If Rumsfeld has not read the constitution to which he has taken an oath, if he does not see the cruelty in the treatment of those men in Cuba, he could at least admit that tying men up, blocking their sight, cutting them off from their families and flying them around the world is unusual.
"The fact is that treatment is proper," Rumsfeld insisted. "There is no doubt in my mind that it is humane and appropriate and consistent with the Geneva Conventions for the most part." For the most part? Which part? The shackles? The blindfold goggles? The six-by-eight-foot cages? At least Hezbollah put me in a normal-sized room.
It wasn't much of a room, bare but for a paper-thin mattress on the floor, with a sheet of steel to seal the window. I never saw daylight, but they did turn the electric lights off at night so I could sleep. The men in Guantanamo enjoy no such luxury: arc lights are left on all night so the US marine guards can keep an eye on them. I'm not sure why. Where are they going to go? We are told they don't even know where they are. If they manage to clear the fences and minefields, the Cubans on the other side have said they'll hand them back to the US.
During the 62 days I spent alone in that room in Beirut, all I could do was sit for hours and hours, thinking, praying, hoping. Some friends of mine did that for five years. It was mistreatment, cruel and unusual. The Hezbollah interrogators justified it. The Israeli army, they said, kept Lebanese inmates of Khiam prison, in south Lebanon, under worse conditions. (When international observers at last went into Khiam after Israel's withdrawal from Lebanon in 2000, they confirmed that the interrogation rooms and cells were much, much worse than anything I had experienced as a hostage.) The Israelis' brutality to their prisoners no more justified what the Hezbollah did to its hostages in Lebanon than the Hezbollah's actions excuse what the US is doing in Cuba.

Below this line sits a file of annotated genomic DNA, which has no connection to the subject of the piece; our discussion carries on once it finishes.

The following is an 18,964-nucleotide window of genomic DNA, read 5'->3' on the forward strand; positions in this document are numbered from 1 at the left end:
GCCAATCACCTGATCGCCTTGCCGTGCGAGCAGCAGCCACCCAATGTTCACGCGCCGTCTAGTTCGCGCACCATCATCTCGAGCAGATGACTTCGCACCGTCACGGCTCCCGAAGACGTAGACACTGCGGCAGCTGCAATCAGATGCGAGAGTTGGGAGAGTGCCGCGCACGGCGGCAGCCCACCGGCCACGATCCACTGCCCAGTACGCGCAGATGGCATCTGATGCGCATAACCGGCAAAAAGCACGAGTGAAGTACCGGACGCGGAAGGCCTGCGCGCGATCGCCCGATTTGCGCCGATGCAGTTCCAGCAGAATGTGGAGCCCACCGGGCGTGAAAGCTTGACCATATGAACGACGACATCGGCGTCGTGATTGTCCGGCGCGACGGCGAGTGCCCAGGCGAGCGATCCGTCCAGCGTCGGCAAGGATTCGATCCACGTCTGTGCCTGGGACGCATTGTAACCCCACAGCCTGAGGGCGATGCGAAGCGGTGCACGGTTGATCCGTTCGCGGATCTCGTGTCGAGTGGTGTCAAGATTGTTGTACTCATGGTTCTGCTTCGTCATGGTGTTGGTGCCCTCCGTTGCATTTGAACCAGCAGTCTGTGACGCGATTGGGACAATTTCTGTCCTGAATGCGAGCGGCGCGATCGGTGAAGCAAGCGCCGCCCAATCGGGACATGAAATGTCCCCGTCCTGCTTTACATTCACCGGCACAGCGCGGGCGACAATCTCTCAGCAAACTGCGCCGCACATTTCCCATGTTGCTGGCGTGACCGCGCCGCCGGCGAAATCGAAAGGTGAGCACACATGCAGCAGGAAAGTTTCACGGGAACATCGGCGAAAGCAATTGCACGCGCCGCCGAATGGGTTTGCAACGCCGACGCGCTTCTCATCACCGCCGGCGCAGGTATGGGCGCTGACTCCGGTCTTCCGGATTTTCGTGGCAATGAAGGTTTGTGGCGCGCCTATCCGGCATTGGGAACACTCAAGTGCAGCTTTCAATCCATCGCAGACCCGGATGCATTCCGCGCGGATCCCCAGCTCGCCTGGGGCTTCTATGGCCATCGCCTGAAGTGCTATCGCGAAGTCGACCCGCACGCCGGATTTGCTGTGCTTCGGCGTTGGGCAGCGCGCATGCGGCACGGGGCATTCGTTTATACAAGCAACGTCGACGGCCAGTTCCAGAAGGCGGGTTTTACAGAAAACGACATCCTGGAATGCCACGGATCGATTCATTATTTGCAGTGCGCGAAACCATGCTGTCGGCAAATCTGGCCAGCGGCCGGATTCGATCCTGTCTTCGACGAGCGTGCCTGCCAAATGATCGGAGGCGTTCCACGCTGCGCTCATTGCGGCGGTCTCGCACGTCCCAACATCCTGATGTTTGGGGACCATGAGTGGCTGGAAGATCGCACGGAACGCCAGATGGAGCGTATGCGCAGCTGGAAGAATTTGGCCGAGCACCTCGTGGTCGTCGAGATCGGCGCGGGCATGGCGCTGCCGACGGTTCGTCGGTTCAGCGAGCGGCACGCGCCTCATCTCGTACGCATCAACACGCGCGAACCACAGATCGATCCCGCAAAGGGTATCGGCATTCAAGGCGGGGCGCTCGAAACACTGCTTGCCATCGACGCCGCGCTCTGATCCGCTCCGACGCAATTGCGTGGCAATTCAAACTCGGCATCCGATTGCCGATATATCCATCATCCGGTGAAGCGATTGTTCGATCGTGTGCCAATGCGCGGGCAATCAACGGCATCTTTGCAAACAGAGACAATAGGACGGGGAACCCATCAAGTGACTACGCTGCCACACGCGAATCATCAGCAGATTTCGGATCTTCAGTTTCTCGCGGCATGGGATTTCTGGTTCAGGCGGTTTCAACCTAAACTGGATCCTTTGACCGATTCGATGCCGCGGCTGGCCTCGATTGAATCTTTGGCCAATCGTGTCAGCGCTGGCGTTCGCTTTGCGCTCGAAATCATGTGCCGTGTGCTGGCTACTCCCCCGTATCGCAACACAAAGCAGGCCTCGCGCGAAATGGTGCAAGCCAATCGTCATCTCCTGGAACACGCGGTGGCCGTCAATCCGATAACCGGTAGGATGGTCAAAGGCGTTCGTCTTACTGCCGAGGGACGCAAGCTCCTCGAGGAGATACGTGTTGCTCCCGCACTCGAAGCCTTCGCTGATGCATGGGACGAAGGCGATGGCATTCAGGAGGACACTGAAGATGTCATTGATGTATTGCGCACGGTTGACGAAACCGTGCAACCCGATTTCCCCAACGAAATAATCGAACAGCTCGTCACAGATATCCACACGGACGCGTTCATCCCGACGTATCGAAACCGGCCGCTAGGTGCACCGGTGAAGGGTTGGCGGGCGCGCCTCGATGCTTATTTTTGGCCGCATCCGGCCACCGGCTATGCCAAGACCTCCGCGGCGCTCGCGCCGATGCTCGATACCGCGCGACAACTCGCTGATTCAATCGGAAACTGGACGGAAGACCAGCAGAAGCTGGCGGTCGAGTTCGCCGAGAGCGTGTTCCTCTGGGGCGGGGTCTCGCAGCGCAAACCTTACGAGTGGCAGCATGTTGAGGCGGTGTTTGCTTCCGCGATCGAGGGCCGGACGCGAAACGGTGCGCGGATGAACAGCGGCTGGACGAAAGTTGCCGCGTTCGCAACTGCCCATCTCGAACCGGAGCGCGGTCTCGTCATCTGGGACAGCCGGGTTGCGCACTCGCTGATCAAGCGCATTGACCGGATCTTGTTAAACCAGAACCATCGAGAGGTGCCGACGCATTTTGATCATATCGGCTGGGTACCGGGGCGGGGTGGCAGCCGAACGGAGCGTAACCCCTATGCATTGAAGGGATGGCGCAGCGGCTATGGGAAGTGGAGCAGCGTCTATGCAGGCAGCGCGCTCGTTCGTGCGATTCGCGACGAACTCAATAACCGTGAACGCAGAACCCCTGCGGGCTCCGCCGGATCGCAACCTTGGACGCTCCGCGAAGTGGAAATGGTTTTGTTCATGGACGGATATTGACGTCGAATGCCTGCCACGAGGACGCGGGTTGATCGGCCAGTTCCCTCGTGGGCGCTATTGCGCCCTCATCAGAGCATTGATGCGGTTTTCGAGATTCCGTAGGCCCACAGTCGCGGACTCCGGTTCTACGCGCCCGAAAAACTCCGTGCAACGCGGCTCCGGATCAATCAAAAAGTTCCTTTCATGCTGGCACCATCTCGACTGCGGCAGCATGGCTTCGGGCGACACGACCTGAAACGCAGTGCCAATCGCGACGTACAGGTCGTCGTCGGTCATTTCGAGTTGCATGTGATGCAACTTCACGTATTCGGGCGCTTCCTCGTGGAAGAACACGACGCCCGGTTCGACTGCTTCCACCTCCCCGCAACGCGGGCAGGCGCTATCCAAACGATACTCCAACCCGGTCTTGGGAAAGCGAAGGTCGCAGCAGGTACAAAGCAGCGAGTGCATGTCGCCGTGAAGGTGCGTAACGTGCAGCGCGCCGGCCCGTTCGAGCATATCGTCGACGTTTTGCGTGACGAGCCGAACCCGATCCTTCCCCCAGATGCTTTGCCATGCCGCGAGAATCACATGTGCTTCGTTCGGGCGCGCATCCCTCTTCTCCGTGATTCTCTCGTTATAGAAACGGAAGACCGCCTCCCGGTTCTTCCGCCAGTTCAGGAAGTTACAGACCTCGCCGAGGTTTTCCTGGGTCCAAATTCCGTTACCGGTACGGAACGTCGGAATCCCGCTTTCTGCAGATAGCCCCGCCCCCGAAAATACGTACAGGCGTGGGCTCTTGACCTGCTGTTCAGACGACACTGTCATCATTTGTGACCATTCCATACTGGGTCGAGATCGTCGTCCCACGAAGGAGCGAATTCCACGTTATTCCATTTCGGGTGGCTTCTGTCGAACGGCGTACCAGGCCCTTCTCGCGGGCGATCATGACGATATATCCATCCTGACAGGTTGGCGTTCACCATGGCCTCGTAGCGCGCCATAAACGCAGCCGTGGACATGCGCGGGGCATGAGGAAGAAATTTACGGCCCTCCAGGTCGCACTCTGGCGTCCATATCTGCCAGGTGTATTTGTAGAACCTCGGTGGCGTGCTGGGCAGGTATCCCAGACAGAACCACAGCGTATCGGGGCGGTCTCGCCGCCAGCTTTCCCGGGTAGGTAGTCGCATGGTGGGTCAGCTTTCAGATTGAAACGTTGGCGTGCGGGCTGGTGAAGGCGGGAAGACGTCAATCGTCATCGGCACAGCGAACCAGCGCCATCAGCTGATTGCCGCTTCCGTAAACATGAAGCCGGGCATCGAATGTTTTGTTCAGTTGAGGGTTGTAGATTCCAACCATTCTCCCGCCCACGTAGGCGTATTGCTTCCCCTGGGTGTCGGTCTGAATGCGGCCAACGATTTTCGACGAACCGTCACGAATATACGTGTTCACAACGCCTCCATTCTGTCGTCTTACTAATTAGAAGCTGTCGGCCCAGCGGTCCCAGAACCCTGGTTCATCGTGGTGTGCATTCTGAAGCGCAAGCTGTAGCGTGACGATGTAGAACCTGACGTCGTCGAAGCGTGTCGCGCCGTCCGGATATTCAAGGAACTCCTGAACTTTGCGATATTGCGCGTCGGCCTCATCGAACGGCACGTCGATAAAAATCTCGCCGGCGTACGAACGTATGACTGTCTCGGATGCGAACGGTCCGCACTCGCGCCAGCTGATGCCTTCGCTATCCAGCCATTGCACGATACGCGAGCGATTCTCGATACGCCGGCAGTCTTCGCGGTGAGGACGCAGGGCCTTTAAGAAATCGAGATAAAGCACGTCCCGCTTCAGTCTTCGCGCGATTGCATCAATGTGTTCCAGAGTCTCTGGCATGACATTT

An American may some day be arrested or kidnapped by those whose sympathies lie with the Camp X-Ray detainees. What will his captors say when he pleads that his conditions violate international law? Will their answer be to play for him videotapes of the X-Ray detainees and of Rumsfeld's press conferences?
Britain, as it has done with every US action in every battle or bombardment for the past 20 years, justified Camp X-Ray. A government spokesman was quoted as saying, after a British delegation toured the camp last Friday: "There were no gags, no goggles, no earmuffs and no shackles while the detainees were in their cells."
Why would anyone need to shackle and blind them in their cells? The Hezbollah let its hostages remove their blindfolds when they were alone in their locked rooms. When a guard or interrogator entered, however, the blindfold had to come on quickly. The Hezbollahi, realising that they might be held accountable in court for their crimes, did not want us to identify them. It was a sensible precaution. Perhaps Rumsfeld should wear a hood over his head so no one will recognise him.
(c) Charles Glass, 2002